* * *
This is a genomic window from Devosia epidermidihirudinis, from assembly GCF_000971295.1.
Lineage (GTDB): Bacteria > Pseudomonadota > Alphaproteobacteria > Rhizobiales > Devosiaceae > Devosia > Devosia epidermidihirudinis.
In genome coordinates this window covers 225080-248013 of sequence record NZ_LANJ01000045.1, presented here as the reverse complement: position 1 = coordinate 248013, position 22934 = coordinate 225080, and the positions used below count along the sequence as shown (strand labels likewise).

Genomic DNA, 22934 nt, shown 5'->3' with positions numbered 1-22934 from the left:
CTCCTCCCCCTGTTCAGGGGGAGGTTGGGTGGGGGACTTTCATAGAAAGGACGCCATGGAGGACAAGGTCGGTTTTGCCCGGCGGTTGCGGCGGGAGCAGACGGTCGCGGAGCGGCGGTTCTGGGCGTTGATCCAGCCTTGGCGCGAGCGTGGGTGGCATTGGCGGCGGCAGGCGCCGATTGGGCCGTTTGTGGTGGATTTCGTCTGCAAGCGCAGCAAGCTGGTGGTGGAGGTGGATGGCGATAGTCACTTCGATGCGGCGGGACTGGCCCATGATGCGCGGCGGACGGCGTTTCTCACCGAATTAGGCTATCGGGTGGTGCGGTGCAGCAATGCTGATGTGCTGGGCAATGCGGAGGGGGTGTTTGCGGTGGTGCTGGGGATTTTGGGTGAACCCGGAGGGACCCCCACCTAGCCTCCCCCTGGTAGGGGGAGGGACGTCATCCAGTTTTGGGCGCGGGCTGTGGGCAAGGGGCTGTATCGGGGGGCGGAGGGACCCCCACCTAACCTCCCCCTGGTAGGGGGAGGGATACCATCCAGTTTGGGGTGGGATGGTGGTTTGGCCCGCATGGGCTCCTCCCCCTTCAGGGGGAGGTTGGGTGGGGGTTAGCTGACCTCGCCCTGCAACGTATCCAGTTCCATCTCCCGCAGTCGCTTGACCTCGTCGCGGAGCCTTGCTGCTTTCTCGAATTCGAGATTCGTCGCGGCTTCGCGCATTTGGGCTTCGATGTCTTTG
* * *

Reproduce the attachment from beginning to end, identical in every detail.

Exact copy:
This is a genomic window from Devosia epidermidihirudinis, from assembly GCF_000971295.1.
Lineage (GTDB): Bacteria > Pseudomonadota > Alphaproteobacteria > Rhizobiales > Devosiaceae > Devosia > Devosia epidermidihirudinis.
In genome coordinates this window covers 225080-248013 of sequence record NZ_LANJ01000045.1, presented here as the reverse complement: position 1 = coordinate 248013, position 22934 = coordinate 225080, and the positions used below count along the sequence as shown (strand labels likewise).

Genomic DNA, 22934 nt, shown 5'->3' with positions numbered 1-22934 from the left:
CTCCTCCCCCTGTTCAGGGGGAGGTTGGGTGGGGGACTTTCATAGAAAGGACGCCATGGAGGACAAGGTCGGTTTTGCCCGGCGGTTGCGGCGGGAGCAGACGGTCGCGGAGCGGCGGTTCTGGGCGTTGATCCAGCCTTGGCGCGAGCGTGGGTGGCATTGGCGGCGGCAGGCGCCGATTGGGCCGTTTGTGGTGGATTTCGTCTGCAAGCGCAGCAAGCTGGTGGTGGAGGTGGATGGCGATAGTCACTTCGATGCGGCGGGACTGGCCCATGATGCGCGGCGGACGGCGTTTCTCACCGAATTAGGCTATCGGGTGGTGCGGTGCAGCAATGCTGATGTGCTGGGCAATGCGGAGGGGGTGTTTGCGGTGGTGCTGGGGATTTTGGGTGAACCCGGAGGGACCCCCACCTAGCCTCCCCCTGGTAGGGGGAGGGACGTCATCCAGTTTTGGGCGCGGGCTGTGGGCAAGGGGCTGTATCGGGGGGCGGAGGGACCCCCACCTAACCTCCCCCTGGTAGGGGGAGGGATACCATCCAGTTTGGGGTGGGATGGTGGTTTGGCCCGCATGGGCTCCTCCCCCTTCAGGGGGAGGTTGGGTGGGGGTTAGCTGACCTCGCCCTGCAACGTATCCAGTTCCATCTCCCGCAGTCGCTTGACCTCGTCGCGGAGCCTTGCTGCTTTCTCGAATTCGAGATTCGTCGCGGCTTCGCGCATTTGGGCTTCGATGTCTTTG